About a third would share their bad experience on a social network, and nearly a quarter said they would post a review to a third party website.
Shopping with mobile device is becoming more commonplace than ever before, as one out of 10 shoppers already prefer mobile apps exclusively for their online shopping, according to an online Contact Solutions shopping habits survey of 1,000 American consumers.
Online shopping is already widespread around three-quarters of shoppers surveyed said they make purchases online, and 30 percent of shoppers shop on a mobile device at least as much as they shop on a computer.
According to Forrester Research, U.S. online sales are projected to top $400 billion in 2018, and nearly $1 trillion worldwide.
The Contact Solutions survey found 30 percent of shoppers choose physical stores for less than half of their everyday shopping, and 30 percent shop on mobile at least as much as they do on a computer.
However, mobile shopping isn’t perfect, as 16 percent (1 in 6) of consumers say they struggle with mobile shopping apps at least half the time, and 38 percent of respondents said they are disappointed with the inability to get help within a mobile app.
"You have to design for the mobile experience and the mobile lifestyle. It should be a mobile first shopping experience, and a mobile first customer care experience," John Hibel, Contact Solutions director of marketing, told eWeek. "Today most apps are missing that mobile first customer care experience, and mobile shoppers are very disappointed by this. It’s tough enough to get a shopper’s attention, and it’s even tougher to get a mobile shopper’s attention because they’re already on the go."
Hibel said it’s critical that when a company has a shopper’s attention and they have a question, the process don’t fracture the moment and send them down a different path to get assistance.
When consumers struggle in the app, they abandon it (and their carts)— more than half (51 percent) said they abandon the cart and close the app (lost purchase) when they struggle in a retail app, and 20 percent stop using the app entirely.
The study also indicated shoppers consistently struggle to get in-app help, with more than half (55 percent) of consumers complaining they struggle at least once every five visits.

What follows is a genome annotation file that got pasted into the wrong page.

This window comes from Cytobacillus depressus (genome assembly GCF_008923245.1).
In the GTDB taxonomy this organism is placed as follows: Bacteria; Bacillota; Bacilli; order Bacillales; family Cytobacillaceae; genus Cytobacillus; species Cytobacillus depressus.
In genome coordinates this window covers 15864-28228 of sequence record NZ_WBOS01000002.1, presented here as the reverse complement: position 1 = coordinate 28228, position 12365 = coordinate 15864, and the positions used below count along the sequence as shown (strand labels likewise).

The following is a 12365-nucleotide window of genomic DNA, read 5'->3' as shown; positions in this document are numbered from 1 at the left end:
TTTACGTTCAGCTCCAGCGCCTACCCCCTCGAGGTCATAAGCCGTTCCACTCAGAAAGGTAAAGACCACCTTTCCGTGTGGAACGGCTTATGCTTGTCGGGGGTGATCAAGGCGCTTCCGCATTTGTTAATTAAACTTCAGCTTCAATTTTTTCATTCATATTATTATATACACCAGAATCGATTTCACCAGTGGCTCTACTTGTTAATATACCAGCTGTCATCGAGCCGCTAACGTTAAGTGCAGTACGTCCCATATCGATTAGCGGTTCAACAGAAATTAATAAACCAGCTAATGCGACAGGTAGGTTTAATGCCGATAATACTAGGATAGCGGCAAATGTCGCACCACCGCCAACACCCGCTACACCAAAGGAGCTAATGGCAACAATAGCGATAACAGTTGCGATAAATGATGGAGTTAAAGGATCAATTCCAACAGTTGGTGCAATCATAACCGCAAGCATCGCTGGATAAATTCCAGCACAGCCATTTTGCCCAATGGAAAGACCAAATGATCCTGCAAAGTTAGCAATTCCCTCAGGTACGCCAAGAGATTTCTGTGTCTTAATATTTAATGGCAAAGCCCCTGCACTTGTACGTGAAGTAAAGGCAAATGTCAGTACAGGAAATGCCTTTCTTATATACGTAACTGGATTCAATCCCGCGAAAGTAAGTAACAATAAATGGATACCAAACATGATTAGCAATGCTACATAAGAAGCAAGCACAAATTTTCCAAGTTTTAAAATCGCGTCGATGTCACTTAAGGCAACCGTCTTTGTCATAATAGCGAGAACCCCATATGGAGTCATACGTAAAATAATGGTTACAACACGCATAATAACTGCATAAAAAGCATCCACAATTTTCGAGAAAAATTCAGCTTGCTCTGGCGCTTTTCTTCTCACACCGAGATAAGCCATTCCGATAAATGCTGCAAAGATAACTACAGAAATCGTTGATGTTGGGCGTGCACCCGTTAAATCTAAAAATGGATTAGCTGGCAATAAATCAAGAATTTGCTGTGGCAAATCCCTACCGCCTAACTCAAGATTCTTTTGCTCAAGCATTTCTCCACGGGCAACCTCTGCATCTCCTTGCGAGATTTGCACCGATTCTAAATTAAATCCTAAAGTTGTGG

Correspondingly, consumers want in-app customer care—nearly all (92 percent) of shoppers surveyed said it would be helpful to have customer care automatically provided within an app to help complete a task or goal.
"One of the most important things you can do is provide a seamless transition to live agent assistance within the app," Hibel said. "Once you make a commitment to be at least as helpful to customers in your mobile app as you would be in a store, these pieces fall into place."
On the flip side, successful shopping apps can reap big rewards—more than three-quarters (77 percent) of survey respondents said they would return to a good app, and nearly all (95 percent) said it would make them more likely to do business again.
A poor experience, however, can be fatal—70 percent of respondents will tell friends and family when they have a poor customer experience, while 43 percent will post a review on the company’s website or mobile app.
A little under a third (29 percent) would share their bad experience on a social network like Facebook, and nearly a quarter (23 percent) said they would post a review to a third party website.
"Customers have high expectations already when it comes to their shopping experiences, and the proliferation of online retailers that offer free shipping and one-click purchases has made it so that people expect to be able to get what they want, when they want – right away," Hibel said. "Today’s consumer is moving fast – and retailers need to match that pace."